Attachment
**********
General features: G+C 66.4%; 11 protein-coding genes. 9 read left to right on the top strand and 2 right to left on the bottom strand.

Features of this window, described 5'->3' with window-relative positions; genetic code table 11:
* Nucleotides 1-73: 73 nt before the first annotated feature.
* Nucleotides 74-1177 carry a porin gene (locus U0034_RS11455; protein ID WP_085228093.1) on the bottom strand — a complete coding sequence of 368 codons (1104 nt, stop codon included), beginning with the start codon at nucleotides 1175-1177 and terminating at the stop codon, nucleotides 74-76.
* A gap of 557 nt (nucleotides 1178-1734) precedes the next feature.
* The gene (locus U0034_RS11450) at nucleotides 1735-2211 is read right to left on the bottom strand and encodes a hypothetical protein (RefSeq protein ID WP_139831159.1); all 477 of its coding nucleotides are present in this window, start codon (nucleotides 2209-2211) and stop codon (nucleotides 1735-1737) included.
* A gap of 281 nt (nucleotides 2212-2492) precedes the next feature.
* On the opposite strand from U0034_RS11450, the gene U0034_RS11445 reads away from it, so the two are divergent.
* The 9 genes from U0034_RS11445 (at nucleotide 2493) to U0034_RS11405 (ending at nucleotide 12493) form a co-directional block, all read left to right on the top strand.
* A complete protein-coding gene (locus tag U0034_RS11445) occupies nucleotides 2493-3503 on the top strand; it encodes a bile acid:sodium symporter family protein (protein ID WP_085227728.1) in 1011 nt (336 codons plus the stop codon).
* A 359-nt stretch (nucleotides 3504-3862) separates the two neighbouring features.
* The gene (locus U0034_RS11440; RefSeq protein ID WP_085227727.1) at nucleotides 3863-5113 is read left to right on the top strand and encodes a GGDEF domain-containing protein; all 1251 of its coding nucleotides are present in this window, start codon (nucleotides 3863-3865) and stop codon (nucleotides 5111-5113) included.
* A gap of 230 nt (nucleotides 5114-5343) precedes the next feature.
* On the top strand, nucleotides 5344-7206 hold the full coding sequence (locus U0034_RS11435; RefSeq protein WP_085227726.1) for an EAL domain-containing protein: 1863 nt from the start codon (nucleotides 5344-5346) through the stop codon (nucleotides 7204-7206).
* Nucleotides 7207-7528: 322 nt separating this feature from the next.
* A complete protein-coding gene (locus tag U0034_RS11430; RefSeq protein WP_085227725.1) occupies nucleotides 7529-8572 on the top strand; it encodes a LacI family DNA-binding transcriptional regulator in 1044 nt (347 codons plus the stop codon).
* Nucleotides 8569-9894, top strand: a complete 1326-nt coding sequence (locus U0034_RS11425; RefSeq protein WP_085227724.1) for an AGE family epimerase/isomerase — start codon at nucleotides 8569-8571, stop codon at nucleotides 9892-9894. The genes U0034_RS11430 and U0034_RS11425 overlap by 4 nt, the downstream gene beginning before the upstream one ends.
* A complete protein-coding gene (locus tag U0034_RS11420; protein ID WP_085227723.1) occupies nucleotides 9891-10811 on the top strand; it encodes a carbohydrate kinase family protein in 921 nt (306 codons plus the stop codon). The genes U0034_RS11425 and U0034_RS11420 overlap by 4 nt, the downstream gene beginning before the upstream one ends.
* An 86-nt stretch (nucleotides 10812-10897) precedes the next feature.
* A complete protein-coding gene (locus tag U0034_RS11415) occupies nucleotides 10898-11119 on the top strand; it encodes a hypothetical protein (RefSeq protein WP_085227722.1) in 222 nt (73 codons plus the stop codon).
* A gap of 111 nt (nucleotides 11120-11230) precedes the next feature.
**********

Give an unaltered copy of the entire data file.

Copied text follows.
General features: G+C 66.4%; 11 protein-coding genes. 9 read left to right on the top strand and 2 right to left on the bottom strand.

Features of this window, described 5'->3' with window-relative positions; genetic code table 11:
* Nucleotides 1-73: 73 nt before the first annotated feature.
* Nucleotides 74-1177 carry a porin gene (locus U0034_RS11455; protein ID WP_085228093.1) on the bottom strand — a complete coding sequence of 368 codons (1104 nt, stop codon included), beginning with the start codon at nucleotides 1175-1177 and terminating at the stop codon, nucleotides 74-76.
* A gap of 557 nt (nucleotides 1178-1734) precedes the next feature.
* The gene (locus U0034_RS11450) at nucleotides 1735-2211 is read right to left on the bottom strand and encodes a hypothetical protein (RefSeq protein ID WP_139831159.1); all 477 of its coding nucleotides are present in this window, start codon (nucleotides 2209-2211) and stop codon (nucleotides 1735-1737) included.
* A gap of 281 nt (nucleotides 2212-2492) precedes the next feature.
* On the opposite strand from U0034_RS11450, the gene U0034_RS11445 reads away from it, so the two are divergent.
* The 9 genes from U0034_RS11445 (at nucleotide 2493) to U0034_RS11405 (ending at nucleotide 12493) form a co-directional block, all read left to right on the top strand.
* A complete protein-coding gene (locus tag U0034_RS11445) occupies nucleotides 2493-3503 on the top strand; it encodes a bile acid:sodium symporter family protein (protein ID WP_085227728.1) in 1011 nt (336 codons plus the stop codon).
* A 359-nt stretch (nucleotides 3504-3862) separates the two neighbouring features.
* The gene (locus U0034_RS11440; RefSeq protein ID WP_085227727.1) at nucleotides 3863-5113 is read left to right on the top strand and encodes a GGDEF domain-containing protein; all 1251 of its coding nucleotides are present in this window, start codon (nucleotides 3863-3865) and stop codon (nucleotides 5111-5113) included.
* A gap of 230 nt (nucleotides 5114-5343) precedes the next feature.
* On the top strand, nucleotides 5344-7206 hold the full coding sequence (locus U0034_RS11435; RefSeq protein WP_085227726.1) for an EAL domain-containing protein: 1863 nt from the start codon (nucleotides 5344-5346) through the stop codon (nucleotides 7204-7206).
* Nucleotides 7207-7528: 322 nt separating this feature from the next.
* A complete protein-coding gene (locus tag U0034_RS11430; RefSeq protein WP_085227725.1) occupies nucleotides 7529-8572 on the top strand; it encodes a LacI family DNA-binding transcriptional regulator in 1044 nt (347 codons plus the stop codon).
* Nucleotides 8569-9894, top strand: a complete 1326-nt coding sequence (locus U0034_RS11425; RefSeq protein WP_085227724.1) for an AGE family epimerase/isomerase — start codon at nucleotides 8569-8571, stop codon at nucleotides 9892-9894. The genes U0034_RS11430 and U0034_RS11425 overlap by 4 nt, the downstream gene beginning before the upstream one ends.
* A complete protein-coding gene (locus tag U0034_RS11420; protein ID WP_085227723.1) occupies nucleotides 9891-10811 on the top strand; it encodes a carbohydrate kinase family protein in 921 nt (306 codons plus the stop codon). The genes U0034_RS11425 and U0034_RS11420 overlap by 4 nt, the downstream gene beginning before the upstream one ends.
* An 86-nt stretch (nucleotides 10812-10897) precedes the next feature.
* A complete protein-coding gene (locus tag U0034_RS11415) occupies nucleotides 10898-11119 on the top strand; it encodes a hypothetical protein (RefSeq protein WP_085227722.1) in 222 nt (73 codons plus the stop codon).
* A gap of 111 nt (nucleotides 11120-11230) precedes the next feature.